13. The confirmation grants of the non-religious lands describe them as the personal inams of the grantee to be held by him as his absolute property to hold or dispose of as he thinks proper, subject to the quit rent. In some of the grants the inam is said to be tax free and hereditary, and that on failure of lineal heirs it will lapse to the State.
14. There is nothing in these documents), or in any of the other circumstances of the case, to take the descent of the non-religious lands out of the ordinary rule of inheritance. This is what has been decided in favour of the plaintiff by the Subordinate Judge, and in the High Court of Judicature of Madras upon appeal; and their Lordships see no reason to differ from this conclusion. They arrive without hesistation at the result that the appeal of the first defendant against this part of the decision in the Courts of India fails.
15. Both Courts have also decided in favour of the plaintiff on the other claim, and have directed that there should be a scheme for the management of the religious and charitable properties, to be settled in due course, This part of the case has given their Lordships more difficulty.
16. No scheme has, so far, been settled, but there is no doubt as to the lines on which the scheme would proceed. It would, as asked by the plaintiff, provide for equal rights of management by the plaintiff and the first and second defendants and their heirs, either by giving the management to each in rotation, or possibly by dividing the charities and assigning the management of some to one and of the others to the others.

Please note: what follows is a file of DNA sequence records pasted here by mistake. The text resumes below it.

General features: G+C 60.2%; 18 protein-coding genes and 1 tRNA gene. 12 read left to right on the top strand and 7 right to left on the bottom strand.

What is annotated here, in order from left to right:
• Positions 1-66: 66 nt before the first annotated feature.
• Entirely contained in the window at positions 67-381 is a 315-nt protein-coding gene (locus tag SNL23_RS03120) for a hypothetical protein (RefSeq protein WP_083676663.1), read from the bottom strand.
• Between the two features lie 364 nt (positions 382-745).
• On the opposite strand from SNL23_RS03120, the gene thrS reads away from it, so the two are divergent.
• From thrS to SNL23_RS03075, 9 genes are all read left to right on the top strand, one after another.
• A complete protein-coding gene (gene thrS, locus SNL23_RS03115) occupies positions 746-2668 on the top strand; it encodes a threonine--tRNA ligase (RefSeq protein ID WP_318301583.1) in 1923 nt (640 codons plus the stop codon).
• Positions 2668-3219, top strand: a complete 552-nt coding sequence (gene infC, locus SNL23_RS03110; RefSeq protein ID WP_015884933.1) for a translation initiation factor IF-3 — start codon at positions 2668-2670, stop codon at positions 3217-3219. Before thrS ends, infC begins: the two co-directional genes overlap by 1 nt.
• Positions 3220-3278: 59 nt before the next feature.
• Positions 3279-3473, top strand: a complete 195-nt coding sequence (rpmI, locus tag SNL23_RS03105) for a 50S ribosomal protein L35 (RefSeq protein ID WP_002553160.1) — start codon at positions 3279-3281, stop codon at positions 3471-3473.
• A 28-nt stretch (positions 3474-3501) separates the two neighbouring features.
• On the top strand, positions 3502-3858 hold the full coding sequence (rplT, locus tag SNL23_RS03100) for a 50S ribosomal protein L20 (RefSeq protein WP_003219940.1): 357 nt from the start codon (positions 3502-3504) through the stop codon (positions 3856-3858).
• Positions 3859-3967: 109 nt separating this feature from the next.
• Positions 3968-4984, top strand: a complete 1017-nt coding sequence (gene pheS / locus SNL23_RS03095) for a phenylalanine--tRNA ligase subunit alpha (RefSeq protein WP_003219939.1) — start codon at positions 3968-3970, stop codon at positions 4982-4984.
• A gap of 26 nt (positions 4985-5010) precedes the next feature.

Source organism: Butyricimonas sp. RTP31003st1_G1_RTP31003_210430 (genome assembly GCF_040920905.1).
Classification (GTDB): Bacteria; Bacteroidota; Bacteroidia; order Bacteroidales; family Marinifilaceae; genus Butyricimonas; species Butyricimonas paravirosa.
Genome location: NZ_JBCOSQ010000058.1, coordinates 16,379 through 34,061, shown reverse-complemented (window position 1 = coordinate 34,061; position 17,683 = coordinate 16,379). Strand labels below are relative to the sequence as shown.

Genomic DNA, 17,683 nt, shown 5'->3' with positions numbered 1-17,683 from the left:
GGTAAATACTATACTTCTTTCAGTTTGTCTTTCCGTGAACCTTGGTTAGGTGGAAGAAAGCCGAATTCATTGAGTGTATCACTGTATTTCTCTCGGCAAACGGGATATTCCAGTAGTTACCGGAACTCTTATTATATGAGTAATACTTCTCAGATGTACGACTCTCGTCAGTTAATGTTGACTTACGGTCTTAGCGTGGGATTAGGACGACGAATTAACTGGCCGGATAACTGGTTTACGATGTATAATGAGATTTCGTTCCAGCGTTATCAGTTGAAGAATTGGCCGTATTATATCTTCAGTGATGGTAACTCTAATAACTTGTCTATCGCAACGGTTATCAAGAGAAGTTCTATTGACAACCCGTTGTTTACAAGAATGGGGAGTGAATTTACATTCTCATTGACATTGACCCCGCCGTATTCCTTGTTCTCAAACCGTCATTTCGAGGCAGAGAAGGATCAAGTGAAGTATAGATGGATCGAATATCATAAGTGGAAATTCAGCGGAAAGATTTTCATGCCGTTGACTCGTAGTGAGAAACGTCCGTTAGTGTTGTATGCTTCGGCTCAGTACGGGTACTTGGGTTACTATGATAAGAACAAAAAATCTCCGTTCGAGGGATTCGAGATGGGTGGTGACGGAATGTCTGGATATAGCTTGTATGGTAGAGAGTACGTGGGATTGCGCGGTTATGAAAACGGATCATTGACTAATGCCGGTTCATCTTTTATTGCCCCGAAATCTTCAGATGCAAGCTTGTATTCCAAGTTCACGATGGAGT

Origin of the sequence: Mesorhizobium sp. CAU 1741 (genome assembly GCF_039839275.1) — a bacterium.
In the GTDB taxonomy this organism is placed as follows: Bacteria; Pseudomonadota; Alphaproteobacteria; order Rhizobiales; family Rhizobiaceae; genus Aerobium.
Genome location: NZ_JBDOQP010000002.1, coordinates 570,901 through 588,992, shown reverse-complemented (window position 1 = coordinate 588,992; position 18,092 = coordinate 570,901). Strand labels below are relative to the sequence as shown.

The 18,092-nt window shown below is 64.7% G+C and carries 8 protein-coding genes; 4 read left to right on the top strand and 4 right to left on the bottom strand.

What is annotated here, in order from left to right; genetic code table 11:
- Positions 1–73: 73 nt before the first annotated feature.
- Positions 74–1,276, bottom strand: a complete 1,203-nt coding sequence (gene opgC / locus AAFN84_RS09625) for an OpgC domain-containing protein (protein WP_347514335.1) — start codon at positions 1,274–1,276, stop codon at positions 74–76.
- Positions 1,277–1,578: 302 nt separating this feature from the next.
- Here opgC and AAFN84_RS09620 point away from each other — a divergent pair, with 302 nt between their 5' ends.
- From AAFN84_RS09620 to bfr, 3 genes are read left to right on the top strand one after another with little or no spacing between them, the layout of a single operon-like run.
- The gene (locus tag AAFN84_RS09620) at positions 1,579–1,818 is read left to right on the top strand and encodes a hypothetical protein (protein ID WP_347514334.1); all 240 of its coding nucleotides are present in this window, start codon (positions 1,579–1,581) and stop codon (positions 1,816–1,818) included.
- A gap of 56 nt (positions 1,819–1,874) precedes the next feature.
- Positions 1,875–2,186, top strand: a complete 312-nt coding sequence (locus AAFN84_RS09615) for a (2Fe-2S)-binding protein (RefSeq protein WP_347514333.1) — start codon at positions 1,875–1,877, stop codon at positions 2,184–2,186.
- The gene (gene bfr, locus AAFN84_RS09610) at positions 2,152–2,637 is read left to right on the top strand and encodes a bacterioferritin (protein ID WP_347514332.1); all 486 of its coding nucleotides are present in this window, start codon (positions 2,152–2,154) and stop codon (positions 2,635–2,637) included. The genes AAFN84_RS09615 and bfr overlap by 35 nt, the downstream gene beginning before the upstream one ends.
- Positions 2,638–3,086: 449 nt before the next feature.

17. This will be the nearest approach that can be made to the ordinary partition which is granted, at the request of any one of the co-parceners of Hindu family lands.
18. The objects for which theae properties were given are described in the deeds as being for the purpose of perpetually conducting a food chattrun near the tomb of the holy man Meruswami, and in one case for the purpose of making an agrahar by building houses round about the holy place.
19. With regard to what are called private charities, such as endowments for the support of the family idol, the law, as laid down by various decisions in India, and apparently accepted in one case by the Privy Council (Ramanathan Chatty v. Murugappa Chatty I.L.R. (1903) Mad. 102 : L.R. 33 IndAp 139 is that, if there is no contrary provision in the original grant, the right of management passes to the natural heirs of the original grantee, and, if there be no other arrangement or usage and no scheme settled by the Court, will be exercised by the managing member of the family before partition, or in turn by the several heirs after partition.
20. But their Lordships' attention has not been drawn to any case in which these decisions as to management have been applied to lands which constitute the endowment of such a charity as those in question in this suit.
21. The case most nearly in point is Thandavaroya Pillai v. Shunmugam Pillai I.L.R. (1908) Mad. 167 but it does not decide this question, and does not seem to have come up before the Privy Council.
22. It is unnecessary, however, to decide whether there is a general rule for the devolution of the management of charities of this class because, in their Lordships' view, there is sufficient indication in the documents and in the surrounding circumstances of this case that a devolution of the management to the heirs of the original donee is inconsistent with the purposes of the founder when he created the endowments.
23. The grants of the religious or charitable lands made by the Mahratta Eajah to Setubavaswami, which take the form of orders to his officers, describe them as being for the purpose of inam and for the purpose of perpetually conducting or establishing the detined charity; and they proceed to state that for this purpose they had been given to the Eoyal Priest, Setubavaswami.